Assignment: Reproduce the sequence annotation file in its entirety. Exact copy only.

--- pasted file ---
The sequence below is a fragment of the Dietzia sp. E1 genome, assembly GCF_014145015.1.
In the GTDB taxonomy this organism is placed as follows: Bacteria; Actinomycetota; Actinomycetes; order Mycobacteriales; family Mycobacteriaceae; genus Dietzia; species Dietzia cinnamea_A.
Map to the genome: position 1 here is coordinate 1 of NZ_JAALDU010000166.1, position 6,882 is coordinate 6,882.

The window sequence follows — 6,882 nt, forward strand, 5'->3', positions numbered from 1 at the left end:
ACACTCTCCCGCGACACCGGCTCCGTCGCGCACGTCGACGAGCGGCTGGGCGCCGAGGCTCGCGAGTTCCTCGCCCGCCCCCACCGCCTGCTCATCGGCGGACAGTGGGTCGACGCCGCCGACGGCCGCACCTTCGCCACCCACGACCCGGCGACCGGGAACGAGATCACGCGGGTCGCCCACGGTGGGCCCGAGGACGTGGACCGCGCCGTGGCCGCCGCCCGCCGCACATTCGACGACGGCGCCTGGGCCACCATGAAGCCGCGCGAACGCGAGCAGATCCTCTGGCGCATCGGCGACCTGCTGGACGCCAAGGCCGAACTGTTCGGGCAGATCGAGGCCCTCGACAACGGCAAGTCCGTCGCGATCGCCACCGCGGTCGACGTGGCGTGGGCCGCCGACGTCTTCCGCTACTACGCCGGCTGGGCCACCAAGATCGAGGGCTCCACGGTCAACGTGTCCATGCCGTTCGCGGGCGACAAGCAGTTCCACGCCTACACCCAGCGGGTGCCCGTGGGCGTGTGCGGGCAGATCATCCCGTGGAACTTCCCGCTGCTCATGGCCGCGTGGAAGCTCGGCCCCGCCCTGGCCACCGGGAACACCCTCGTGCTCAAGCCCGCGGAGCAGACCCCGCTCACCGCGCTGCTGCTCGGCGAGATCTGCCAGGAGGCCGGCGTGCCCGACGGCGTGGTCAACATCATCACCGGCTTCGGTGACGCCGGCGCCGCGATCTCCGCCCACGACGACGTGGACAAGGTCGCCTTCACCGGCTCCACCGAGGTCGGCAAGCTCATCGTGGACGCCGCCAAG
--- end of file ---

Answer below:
The sequence below is a fragment of the Dietzia sp. E1 genome, assembly GCF_014145015.1.
In the GTDB taxonomy this organism is placed as follows: Bacteria; Actinomycetota; Actinomycetes; order Mycobacteriales; family Mycobacteriaceae; genus Dietzia; species Dietzia cinnamea_A.
Map to the genome: position 1 here is coordinate 1 of NZ_JAALDU010000166.1, position 6,882 is coordinate 6,882.

The window sequence follows — 6,882 nt, forward strand, 5'->3', positions numbered from 1 at the left end:
ACACTCTCCCGCGACACCGGCTCCGTCGCGCACGTCGACGAGCGGCTGGGCGCCGAGGCTCGCGAGTTCCTCGCCCGCCCCCACCGCCTGCTCATCGGCGGACAGTGGGTCGACGCCGCCGACGGCCGCACCTTCGCCACCCACGACCCGGCGACCGGGAACGAGATCACGCGGGTCGCCCACGGTGGGCCCGAGGACGTGGACCGCGCCGTGGCCGCCGCCCGCCGCACATTCGACGACGGCGCCTGGGCCACCATGAAGCCGCGCGAACGCGAGCAGATCCTCTGGCGCATCGGCGACCTGCTGGACGCCAAGGCCGAACTGTTCGGGCAGATCGAGGCCCTCGACAACGGCAAGTCCGTCGCGATCGCCACCGCGGTCGACGTGGCGTGGGCCGCCGACGTCTTCCGCTACTACGCCGGCTGGGCCACCAAGATCGAGGGCTCCACGGTCAACGTGTCCATGCCGTTCGCGGGCGACAAGCAGTTCCACGCCTACACCCAGCGGGTGCCCGTGGGCGTGTGCGGGCAGATCATCCCGTGGAACTTCCCGCTGCTCATGGCCGCGTGGAAGCTCGGCCCCGCCCTGGCCACCGGGAACACCCTCGTGCTCAAGCCCGCGGAGCAGACCCCGCTCACCGCGCTGCTGCTCGGCGAGATCTGCCAGGAGGCCGGCGTGCCCGACGGCGTGGTCAACATCATCACCGGCTTCGGTGACGCCGGCGCCGCGATCTCCGCCCACGACGACGTGGACAAGGTCGCCTTCACCGGCTCCACCGAGGTCGGCAAGCTCATCGTGGACGCCGCCAAG